Designing Your Life: How to Build a Well-Lived Life by Bill Burnett & Dave Evans

2. Building a Compass

  • The activity here is to write down your Work-View and Your Life-View. They suggest about 250 words each or less than one page. The Work-View should focus on what work is for, why you do it, what makes work good, and how it impacts others. Your Life-View is your ideas about the world and how it works, what gives life meaning, what makes it worthwhile, and what makes it satisfying.
  • With that done it’s time to see if there is coherence between the two. Ask where your view on work and life compliment each other and where the clash. Does one drive the other? These two views create your compass as they will help you know if you are on course. When they are aligned they give you your True North, which you can follow.

3. Wayfinding

  • Wayfinding is the ancient art of figuring out where you are going when you don’t know your destination. This requires that you pay attention to the clues in front of you. The first two are engagement and energy. Engagement comes at various strengths. Flow is when you are so engaged that it’s almost euphoric. This is where work seems like play. As for energy, some activities sustain it and some drain it. Boredom, for example, is a big energy suck. It’s important to be aware of when your engagement and energy are up and down.
  • The reason is that the next exercise is to create your Good Time Journal. This is where you log your daily activities with notations regarding engagement and energy. Every week take time to reflect on which activities are engaging and energizing and which are not. The AEIOU method is one you can use to help. A stands for the Activities you are doing. E is for Environments where your activities take place. I is for Interaction as in the people you were interacting with. O are the Objects you were interacting with. U is for Users who are the other people who were there and the roles the played.
  • Your past is waiting to be mined for insights too. Try to remember your peak experiences from your past even if they took place a long time ago. The other key piece of advice is to get good at what you don’t like to do. This will allow you to do it quickly and efficiently. If you are bad at these things you may find that you have to do them over.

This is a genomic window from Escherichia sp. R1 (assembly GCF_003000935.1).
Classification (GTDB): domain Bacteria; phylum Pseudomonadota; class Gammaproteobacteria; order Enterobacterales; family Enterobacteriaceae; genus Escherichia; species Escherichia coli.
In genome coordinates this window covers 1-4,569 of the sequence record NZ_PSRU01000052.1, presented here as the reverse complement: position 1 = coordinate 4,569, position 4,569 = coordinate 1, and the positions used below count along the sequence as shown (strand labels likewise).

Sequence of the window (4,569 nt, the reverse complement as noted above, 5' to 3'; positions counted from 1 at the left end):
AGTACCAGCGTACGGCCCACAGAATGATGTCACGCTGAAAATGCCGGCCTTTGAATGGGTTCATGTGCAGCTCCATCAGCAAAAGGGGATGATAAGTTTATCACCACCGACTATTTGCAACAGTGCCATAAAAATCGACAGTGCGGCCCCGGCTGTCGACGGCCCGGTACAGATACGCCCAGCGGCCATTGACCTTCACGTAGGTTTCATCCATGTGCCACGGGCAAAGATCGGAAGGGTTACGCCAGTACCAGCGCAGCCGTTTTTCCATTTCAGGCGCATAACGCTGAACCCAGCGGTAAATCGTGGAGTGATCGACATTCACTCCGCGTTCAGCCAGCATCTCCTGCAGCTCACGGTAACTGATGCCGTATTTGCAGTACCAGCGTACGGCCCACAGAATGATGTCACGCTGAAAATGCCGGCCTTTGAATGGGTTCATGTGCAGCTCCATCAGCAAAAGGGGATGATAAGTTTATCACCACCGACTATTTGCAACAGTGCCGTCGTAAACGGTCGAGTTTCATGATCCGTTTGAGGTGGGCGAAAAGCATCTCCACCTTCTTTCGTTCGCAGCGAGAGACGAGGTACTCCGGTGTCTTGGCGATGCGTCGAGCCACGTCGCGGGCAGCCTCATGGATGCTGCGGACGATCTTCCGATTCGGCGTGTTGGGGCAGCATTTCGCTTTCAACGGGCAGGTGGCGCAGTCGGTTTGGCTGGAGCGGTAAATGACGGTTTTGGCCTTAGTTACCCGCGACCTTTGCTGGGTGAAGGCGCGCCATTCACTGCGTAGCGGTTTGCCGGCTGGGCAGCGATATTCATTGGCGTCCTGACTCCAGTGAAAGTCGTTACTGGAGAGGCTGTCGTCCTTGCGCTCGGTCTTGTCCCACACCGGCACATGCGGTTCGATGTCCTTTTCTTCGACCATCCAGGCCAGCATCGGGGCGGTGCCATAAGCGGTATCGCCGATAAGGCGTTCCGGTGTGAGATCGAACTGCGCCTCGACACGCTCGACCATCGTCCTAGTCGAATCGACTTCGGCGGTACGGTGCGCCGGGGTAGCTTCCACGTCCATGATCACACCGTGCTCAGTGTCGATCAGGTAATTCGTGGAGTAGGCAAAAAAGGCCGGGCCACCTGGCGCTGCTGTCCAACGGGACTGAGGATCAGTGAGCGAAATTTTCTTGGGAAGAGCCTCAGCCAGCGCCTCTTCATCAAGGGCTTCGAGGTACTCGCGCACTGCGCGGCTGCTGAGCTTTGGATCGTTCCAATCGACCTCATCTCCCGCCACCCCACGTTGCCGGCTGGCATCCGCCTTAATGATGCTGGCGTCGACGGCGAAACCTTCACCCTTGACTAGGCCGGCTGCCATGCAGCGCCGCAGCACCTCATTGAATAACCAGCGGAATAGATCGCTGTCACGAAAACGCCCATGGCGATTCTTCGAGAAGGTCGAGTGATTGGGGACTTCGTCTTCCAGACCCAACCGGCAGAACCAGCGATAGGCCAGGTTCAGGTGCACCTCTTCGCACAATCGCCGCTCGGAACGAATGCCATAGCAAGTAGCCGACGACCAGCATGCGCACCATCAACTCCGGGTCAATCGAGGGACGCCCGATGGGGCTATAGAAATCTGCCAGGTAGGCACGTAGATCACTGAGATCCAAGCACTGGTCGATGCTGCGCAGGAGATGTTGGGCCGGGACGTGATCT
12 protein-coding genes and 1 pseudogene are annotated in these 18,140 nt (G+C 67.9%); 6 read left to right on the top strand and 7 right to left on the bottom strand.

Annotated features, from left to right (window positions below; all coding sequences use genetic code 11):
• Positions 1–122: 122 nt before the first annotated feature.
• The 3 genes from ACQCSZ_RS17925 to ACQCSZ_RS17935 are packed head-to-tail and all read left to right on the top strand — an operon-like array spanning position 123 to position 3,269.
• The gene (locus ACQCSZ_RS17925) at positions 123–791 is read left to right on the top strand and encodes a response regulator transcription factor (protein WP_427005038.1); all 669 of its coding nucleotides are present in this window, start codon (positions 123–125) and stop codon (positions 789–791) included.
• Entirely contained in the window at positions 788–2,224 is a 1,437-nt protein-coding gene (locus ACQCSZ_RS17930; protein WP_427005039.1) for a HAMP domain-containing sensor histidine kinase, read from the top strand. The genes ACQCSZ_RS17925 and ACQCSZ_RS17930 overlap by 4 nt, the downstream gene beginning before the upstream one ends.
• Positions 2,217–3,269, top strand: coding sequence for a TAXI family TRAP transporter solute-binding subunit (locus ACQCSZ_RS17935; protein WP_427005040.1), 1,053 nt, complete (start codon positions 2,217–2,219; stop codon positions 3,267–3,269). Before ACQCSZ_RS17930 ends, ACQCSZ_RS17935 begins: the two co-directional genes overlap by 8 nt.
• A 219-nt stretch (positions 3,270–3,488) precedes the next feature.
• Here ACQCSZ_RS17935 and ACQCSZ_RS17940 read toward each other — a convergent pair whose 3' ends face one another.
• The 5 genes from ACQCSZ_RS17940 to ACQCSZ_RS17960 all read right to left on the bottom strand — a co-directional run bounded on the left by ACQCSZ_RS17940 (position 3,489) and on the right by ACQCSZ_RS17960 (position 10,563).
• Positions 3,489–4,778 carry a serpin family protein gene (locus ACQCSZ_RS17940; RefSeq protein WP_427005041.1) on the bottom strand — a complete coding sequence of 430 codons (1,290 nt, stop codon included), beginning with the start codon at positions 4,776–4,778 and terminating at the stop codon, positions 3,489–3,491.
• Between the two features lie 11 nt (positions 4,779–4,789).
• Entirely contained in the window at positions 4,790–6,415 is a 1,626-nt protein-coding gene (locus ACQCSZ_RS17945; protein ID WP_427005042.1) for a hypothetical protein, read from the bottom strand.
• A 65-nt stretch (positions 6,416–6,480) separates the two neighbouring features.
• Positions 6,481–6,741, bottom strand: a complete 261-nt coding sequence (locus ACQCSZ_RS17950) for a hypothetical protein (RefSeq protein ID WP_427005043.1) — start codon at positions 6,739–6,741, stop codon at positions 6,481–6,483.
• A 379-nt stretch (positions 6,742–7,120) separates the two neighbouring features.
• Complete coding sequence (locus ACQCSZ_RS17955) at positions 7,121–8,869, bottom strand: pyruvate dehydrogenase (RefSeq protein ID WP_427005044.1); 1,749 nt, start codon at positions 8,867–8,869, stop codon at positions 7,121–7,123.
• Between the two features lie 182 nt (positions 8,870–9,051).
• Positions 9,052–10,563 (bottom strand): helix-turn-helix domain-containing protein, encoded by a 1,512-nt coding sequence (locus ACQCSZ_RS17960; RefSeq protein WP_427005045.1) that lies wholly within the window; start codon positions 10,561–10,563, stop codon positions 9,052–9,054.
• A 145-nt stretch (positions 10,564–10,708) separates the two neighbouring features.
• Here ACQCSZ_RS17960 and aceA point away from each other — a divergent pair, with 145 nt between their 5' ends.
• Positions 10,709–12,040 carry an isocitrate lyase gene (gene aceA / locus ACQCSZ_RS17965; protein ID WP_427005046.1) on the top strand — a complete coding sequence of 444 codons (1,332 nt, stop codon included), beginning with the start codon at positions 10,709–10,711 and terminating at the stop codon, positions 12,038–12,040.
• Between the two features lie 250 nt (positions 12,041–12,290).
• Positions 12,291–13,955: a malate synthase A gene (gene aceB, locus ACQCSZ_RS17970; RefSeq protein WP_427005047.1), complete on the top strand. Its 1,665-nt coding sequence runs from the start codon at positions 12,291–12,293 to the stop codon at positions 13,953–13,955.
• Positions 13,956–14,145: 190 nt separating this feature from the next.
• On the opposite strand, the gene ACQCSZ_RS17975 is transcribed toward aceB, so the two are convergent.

4. Getting Unstuck

  • The key point in this chapter is to ideate, ideate, ideate. This is a fancy word for coming up with a lot of ideas quantity has a quality all its own. Many people make the mistake of chasing their first idea, which usually isn’t the best idea. They tend to be pretty average and not too creative. The trick is to suspend judgment until you get lots of ideas out. The techniques of mind mapping are demonstrated. This is where you take a topic and write five or six things that are related on a big piece of paper. You then draw three or four lines from each and use free association to generate words associated with the original words. You then repeat this process until you have at least three kinds of word associations. Then stand back and highlight the words that seem interesting and see if you can mash them together into a few concepts.
  • Next we encounter anchor problems. Like a physical anchor, they hold us in one place and prevent motion. It happens when you get anchored to a solution that won’t work. This is where sticking to a bad first idea comes in. It’s key to recognize when you are dealing with an anchor problem so you can work to reframe it. An anchor problem isn’t a gravity problem, it’s just a real problem that is hard. Gravity problems aren’t problems, they are circumstances. Now it’s time to take items out of each section of the good time journal you created in chapter 3 and submit them to the mind mapping exercise described here.
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